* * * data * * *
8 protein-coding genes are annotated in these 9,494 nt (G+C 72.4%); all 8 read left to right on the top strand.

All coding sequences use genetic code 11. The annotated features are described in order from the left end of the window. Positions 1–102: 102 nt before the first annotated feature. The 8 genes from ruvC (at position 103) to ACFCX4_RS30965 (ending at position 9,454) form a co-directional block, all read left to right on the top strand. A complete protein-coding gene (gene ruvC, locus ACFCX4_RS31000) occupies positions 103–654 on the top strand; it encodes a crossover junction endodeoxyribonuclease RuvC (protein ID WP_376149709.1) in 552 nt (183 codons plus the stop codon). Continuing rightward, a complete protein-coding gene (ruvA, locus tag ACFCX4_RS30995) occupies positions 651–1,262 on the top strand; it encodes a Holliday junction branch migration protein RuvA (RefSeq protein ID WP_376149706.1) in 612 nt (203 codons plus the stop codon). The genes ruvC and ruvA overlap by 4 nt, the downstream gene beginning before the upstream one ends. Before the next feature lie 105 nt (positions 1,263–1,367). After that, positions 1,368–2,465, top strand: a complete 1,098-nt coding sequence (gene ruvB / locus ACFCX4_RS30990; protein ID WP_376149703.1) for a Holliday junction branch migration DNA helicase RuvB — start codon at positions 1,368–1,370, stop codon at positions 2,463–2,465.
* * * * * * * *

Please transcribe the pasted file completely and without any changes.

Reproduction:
8 protein-coding genes are annotated in these 9,494 nt (G+C 72.4%); all 8 read left to right on the top strand.

All coding sequences use genetic code 11. The annotated features are described in order from the left end of the window. Positions 1–102: 102 nt before the first annotated feature. The 8 genes from ruvC (at position 103) to ACFCX4_RS30965 (ending at position 9,454) form a co-directional block, all read left to right on the top strand. A complete protein-coding gene (gene ruvC, locus ACFCX4_RS31000) occupies positions 103–654 on the top strand; it encodes a crossover junction endodeoxyribonuclease RuvC (protein ID WP_376149709.1) in 552 nt (183 codons plus the stop codon). Continuing rightward, a complete protein-coding gene (ruvA, locus tag ACFCX4_RS30995) occupies positions 651–1,262 on the top strand; it encodes a Holliday junction branch migration protein RuvA (RefSeq protein ID WP_376149706.1) in 612 nt (203 codons plus the stop codon). The genes ruvC and ruvA overlap by 4 nt, the downstream gene beginning before the upstream one ends. Before the next feature lie 105 nt (positions 1,263–1,367). After that, positions 1,368–2,465, top strand: a complete 1,098-nt coding sequence (gene ruvB / locus ACFCX4_RS30990; protein ID WP_376149703.1) for a Holliday junction branch migration DNA helicase RuvB — start codon at positions 1,368–1,370, stop codon at positions 2,463–2,465.